Editorials

Inadequate post-publication review of medical research

BMJ 2010; 341 doi: http://dx.doi.org/10.1136/bmj.c3803 (Published 11 August 2010) Cite this as: BMJ 2010;341:c3803
  1. David L Schriger, professor of emergency medicine1,
  2. Douglas G Altman, director and professor of statistics in medicine2
  1. 1Emergency Medicine Center, School of Medicine, University of California Los Angeles, 924 Westwood Blvd Suite 300, Los Angeles, CA 90024-2924, USA
  2. 2Centre for Statistics in Medicine, University of Oxford, Oxford OX2 6UD
  1. schriger{at}ucla.edu

    A sign of an unhealthy research environment in clinical medicine

    Imagine a vibrant field of scientific inquiry. Researchers focus on solving the most urgent uncertainties of the discipline and publish papers that, guided by reporting guidelines1 and further improved by pre-publication peer review, provide comprehensive accounts of their methods, findings, and limitations. The research community, keen to advance the field, engages in an active dialogue regarding the validity and implications of each new paper. Post-publication critique, as the final arbiter of the meaning of each new communication, is no less important than the earlier phases and is a sign of a healthy scientific community, a community actively working to move the field forward.2 3 4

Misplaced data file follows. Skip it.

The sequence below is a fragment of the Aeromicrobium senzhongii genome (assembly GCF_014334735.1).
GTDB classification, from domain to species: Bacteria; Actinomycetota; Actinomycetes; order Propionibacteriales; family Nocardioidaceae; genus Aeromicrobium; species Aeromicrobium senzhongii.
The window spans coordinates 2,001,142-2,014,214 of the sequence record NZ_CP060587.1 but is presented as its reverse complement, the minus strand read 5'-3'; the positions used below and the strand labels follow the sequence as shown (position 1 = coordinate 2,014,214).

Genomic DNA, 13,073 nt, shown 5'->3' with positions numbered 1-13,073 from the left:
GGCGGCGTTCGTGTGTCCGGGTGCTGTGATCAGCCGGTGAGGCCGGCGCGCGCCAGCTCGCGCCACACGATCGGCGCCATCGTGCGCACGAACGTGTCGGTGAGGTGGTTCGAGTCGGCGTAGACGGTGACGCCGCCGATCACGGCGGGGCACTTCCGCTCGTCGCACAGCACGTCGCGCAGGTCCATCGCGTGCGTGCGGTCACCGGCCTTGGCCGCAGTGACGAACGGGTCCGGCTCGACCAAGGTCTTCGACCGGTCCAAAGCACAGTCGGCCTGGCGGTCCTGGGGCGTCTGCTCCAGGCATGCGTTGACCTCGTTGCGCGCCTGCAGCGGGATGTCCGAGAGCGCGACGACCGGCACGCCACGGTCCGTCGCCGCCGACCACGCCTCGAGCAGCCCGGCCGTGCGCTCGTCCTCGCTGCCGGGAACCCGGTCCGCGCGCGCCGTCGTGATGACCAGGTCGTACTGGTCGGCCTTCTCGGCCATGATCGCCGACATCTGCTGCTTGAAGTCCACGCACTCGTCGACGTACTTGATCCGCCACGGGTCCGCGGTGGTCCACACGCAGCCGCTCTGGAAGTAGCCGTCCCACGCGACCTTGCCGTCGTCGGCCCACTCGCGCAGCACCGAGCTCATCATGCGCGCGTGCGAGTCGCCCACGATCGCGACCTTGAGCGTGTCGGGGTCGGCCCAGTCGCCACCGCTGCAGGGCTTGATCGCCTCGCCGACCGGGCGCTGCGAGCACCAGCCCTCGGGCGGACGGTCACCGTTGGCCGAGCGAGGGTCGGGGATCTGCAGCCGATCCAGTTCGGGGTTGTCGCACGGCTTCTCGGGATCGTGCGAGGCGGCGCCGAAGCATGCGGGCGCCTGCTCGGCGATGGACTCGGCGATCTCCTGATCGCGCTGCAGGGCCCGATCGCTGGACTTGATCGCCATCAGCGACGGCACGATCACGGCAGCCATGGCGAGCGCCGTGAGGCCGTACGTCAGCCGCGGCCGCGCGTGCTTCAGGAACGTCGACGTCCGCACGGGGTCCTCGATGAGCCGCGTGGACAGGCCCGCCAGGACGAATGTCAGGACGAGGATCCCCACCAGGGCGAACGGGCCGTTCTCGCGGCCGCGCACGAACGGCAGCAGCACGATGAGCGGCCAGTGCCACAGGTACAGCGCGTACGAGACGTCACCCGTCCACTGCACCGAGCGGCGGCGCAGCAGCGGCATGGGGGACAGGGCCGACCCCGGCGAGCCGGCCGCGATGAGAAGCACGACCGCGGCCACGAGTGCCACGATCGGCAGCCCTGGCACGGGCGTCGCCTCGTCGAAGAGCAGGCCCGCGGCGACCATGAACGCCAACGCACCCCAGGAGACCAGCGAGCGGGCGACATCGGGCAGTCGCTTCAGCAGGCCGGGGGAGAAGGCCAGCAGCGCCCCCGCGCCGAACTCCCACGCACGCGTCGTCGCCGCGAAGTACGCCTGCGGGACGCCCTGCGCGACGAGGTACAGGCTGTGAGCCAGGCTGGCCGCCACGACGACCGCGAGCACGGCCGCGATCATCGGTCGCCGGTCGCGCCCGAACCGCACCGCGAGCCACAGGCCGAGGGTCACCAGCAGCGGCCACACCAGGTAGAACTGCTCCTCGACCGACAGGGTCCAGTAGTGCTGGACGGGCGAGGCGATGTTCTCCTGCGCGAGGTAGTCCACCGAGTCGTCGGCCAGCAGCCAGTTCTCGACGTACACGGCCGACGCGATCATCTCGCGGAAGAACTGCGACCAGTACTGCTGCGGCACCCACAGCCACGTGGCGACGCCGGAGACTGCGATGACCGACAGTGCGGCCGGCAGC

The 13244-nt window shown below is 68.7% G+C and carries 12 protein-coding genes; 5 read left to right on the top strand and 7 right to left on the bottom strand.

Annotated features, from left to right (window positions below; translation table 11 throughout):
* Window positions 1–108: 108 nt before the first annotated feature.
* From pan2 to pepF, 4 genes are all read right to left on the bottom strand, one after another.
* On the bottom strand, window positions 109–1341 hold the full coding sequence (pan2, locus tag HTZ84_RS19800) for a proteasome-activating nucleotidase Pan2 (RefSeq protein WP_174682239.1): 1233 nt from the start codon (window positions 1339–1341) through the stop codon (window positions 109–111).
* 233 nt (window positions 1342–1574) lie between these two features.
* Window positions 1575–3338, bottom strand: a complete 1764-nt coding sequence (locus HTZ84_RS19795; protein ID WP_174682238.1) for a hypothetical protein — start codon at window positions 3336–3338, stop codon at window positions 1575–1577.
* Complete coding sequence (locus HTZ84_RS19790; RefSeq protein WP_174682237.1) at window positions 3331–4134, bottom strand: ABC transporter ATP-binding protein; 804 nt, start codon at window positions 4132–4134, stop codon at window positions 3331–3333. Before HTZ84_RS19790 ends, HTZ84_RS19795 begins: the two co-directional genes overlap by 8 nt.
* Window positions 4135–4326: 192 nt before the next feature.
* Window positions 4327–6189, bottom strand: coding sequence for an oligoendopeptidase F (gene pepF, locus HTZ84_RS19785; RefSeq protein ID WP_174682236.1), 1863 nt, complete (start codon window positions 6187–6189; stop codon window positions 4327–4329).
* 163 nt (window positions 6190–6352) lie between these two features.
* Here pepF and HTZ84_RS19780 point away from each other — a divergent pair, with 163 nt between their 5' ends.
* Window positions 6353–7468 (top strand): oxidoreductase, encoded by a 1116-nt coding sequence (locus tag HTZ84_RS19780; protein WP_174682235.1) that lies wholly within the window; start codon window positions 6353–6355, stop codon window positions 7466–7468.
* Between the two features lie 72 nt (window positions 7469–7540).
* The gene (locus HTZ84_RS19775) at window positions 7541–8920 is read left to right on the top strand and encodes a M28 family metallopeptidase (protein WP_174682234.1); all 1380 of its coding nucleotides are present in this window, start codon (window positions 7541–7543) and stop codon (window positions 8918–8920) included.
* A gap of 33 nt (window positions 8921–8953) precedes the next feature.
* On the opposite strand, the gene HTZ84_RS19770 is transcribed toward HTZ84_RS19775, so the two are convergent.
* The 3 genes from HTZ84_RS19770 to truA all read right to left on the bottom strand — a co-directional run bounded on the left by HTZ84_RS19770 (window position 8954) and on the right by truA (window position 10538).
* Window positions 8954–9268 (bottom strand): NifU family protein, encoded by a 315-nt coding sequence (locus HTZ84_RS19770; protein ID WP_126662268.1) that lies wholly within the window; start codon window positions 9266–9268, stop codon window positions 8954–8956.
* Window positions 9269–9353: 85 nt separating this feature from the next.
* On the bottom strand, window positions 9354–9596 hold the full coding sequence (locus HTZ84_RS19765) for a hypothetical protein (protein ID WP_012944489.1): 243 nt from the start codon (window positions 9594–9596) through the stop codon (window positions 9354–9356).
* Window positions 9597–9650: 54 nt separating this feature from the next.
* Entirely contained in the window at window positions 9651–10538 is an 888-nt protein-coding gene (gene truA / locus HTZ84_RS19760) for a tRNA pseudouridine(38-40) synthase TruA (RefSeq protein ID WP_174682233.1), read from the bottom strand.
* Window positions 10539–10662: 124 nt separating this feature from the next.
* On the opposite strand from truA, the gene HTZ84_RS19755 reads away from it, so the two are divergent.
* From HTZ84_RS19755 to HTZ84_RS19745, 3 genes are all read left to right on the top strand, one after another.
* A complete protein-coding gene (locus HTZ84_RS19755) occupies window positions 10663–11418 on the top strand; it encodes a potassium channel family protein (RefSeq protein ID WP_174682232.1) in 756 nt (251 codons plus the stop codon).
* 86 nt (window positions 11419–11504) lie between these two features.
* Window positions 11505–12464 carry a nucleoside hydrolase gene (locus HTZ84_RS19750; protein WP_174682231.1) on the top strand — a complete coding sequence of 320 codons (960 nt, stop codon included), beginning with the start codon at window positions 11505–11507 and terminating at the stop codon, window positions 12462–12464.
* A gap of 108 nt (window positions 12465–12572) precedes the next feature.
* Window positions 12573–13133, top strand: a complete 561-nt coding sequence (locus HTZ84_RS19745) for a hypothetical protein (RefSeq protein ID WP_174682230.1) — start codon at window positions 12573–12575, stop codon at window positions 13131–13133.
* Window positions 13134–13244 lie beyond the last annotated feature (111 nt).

In the linked study (doi:10.1136/bmj.c3926),5 Gøtzsche and colleagues’ finding that authors of BMJ articles are reluctant to respond to criticisms submitted as rapid responses reinforces the finding of the few previous studies,4 6 7 which found consistent evidence that all aspects of post-publication review are wanting in medical research. Most research articles in medical journals receive no …

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